Maybe Rodriguez's MVP season being tarnished doesn't bother me because I always thought the guy was overrated anyway. It's harder to be upset about the tarnishing of someone you never really even liked. Still, as a fan of the sport I can't help but reflect on the implications of this happening to the game's biggest star. I take no pleasure in seeing A-Rod run through the mud, nor should anyone else (and I'm looking at you, Curt Schilling). This perpetuation of the stigma only further sours the experience of enjoying the game itself.
This is not to say I endorse willful ignorance of who has used performance-enhancing substances, however. Reflecting upon these issues has actually caused me to re-evaluate my position on Pete Rose's eligibility for the Hall of Fame. Were it simply a Baseball Historical Museum, I would not hesitate to insist that Rose's on-field performance would justify his inclusion. But this is the Hall of Fame, and it should be reserved for the best and brightest the game has had to offer. Of course, to back up this point there are numerous HoF'ers of dubious backgrounds who would have to be removed (yeah, my eye's on you, Ty Cobb, you hatemonger). That would never work, so I don't know that I'm qualified to make any recommendation in the matter. All I can say is that I no longer strongly support Mr. Rose's inclusion into the Hall as I once did.
I am not vindictive toward Rodriguez, Rose or anyone else. I believe in letting Rodriguez continue his career. He seems to think that as long as the Yankees win, New Yorkers will forgive him. I would advise Mr. Rodriguez to take a long hard look at his thinking. It sounds awfully similar to his justification for what got him into this in the first place.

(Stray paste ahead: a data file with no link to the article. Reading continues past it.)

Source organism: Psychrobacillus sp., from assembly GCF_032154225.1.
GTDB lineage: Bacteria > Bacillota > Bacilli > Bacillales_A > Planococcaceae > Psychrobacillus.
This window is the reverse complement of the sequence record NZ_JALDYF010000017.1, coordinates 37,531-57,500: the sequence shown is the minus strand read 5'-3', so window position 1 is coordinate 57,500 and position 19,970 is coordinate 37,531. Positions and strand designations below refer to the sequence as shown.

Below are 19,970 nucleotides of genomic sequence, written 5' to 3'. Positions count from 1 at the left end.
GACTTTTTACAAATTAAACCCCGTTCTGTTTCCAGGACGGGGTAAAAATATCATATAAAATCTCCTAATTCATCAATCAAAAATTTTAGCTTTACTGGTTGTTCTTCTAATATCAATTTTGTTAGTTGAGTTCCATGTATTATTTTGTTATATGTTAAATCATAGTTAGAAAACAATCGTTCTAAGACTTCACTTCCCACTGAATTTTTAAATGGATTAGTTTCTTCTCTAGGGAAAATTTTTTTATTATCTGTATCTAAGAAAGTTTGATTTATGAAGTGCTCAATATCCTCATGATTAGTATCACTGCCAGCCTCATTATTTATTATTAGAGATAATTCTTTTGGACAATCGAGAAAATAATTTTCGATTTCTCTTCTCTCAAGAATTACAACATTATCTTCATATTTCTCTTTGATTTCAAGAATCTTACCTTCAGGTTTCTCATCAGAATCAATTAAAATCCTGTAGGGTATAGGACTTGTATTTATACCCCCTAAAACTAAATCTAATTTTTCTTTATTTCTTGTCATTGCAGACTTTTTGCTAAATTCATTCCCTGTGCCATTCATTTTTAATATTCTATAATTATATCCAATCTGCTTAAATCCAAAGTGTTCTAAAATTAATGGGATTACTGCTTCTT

Ultimately, of course, this is not just an instance of a marquee player getting caught with his hand in the cookie jar. It's yet another reminder that, as a society, we have worshipped our celebrities. Such falls from grace make front page news (and little-read blogs) in large part because we seem to thrive on knowing everything our heroes do, and partly because we also thrive on seeing them torn apart. We expect them to be gods, and villify them for turning out to be as human as the rest of us. Should Rodriguez, Rose and the rest pay a price for breaking the rules? Of course they should--no one should be above the law, or other such standards. But neither should they be asked to pay the price for our misplaced devotion. Cultus caveo: "worshiper beware."